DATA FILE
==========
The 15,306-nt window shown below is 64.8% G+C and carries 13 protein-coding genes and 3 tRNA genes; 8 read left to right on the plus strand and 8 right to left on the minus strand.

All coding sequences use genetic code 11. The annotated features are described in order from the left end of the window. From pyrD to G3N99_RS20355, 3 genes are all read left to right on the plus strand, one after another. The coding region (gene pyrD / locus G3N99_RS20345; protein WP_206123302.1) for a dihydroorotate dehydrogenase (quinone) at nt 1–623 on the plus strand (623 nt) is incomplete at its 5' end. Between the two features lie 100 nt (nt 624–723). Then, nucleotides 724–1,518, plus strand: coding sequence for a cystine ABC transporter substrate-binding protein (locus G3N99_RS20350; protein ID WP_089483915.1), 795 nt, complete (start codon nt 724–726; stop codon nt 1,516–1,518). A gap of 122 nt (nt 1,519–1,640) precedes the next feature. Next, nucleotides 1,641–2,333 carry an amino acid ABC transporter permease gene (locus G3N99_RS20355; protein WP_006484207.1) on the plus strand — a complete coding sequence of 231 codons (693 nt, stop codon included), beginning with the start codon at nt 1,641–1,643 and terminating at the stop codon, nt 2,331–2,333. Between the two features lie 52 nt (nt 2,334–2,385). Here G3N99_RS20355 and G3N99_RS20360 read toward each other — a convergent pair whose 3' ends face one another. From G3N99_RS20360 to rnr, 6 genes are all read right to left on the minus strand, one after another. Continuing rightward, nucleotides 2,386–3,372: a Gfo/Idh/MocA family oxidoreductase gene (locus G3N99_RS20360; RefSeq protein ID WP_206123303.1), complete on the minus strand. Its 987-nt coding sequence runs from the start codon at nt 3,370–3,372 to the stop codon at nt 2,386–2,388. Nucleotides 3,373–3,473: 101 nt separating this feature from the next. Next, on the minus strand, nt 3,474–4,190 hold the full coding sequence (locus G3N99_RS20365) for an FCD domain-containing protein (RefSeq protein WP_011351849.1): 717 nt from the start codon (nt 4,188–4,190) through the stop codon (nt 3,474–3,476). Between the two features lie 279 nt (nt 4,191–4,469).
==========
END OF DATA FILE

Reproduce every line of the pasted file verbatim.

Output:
The 15,306-nt window shown below is 64.8% G+C and carries 13 protein-coding genes and 3 tRNA genes; 8 read left to right on the plus strand and 8 right to left on the minus strand.

All coding sequences use genetic code 11. The annotated features are described in order from the left end of the window. From pyrD to G3N99_RS20355, 3 genes are all read left to right on the plus strand, one after another. The coding region (gene pyrD / locus G3N99_RS20345; protein WP_206123302.1) for a dihydroorotate dehydrogenase (quinone) at nt 1–623 on the plus strand (623 nt) is incomplete at its 5' end. Between the two features lie 100 nt (nt 624–723). Then, nucleotides 724–1,518, plus strand: coding sequence for a cystine ABC transporter substrate-binding protein (locus G3N99_RS20350; protein ID WP_089483915.1), 795 nt, complete (start codon nt 724–726; stop codon nt 1,516–1,518). A gap of 122 nt (nt 1,519–1,640) precedes the next feature. Next, nucleotides 1,641–2,333 carry an amino acid ABC transporter permease gene (locus G3N99_RS20355; protein WP_006484207.1) on the plus strand — a complete coding sequence of 231 codons (693 nt, stop codon included), beginning with the start codon at nt 1,641–1,643 and terminating at the stop codon, nt 2,331–2,333. Between the two features lie 52 nt (nt 2,334–2,385). Here G3N99_RS20355 and G3N99_RS20360 read toward each other — a convergent pair whose 3' ends face one another. From G3N99_RS20360 to rnr, 6 genes are all read right to left on the minus strand, one after another. Continuing rightward, nucleotides 2,386–3,372: a Gfo/Idh/MocA family oxidoreductase gene (locus G3N99_RS20360; RefSeq protein ID WP_206123303.1), complete on the minus strand. Its 987-nt coding sequence runs from the start codon at nt 3,370–3,372 to the stop codon at nt 2,386–2,388. Nucleotides 3,373–3,473: 101 nt separating this feature from the next. Next, on the minus strand, nt 3,474–4,190 hold the full coding sequence (locus G3N99_RS20365) for an FCD domain-containing protein (RefSeq protein WP_011351849.1): 717 nt from the start codon (nt 4,188–4,190) through the stop codon (nt 3,474–3,476). Between the two features lie 279 nt (nt 4,191–4,469).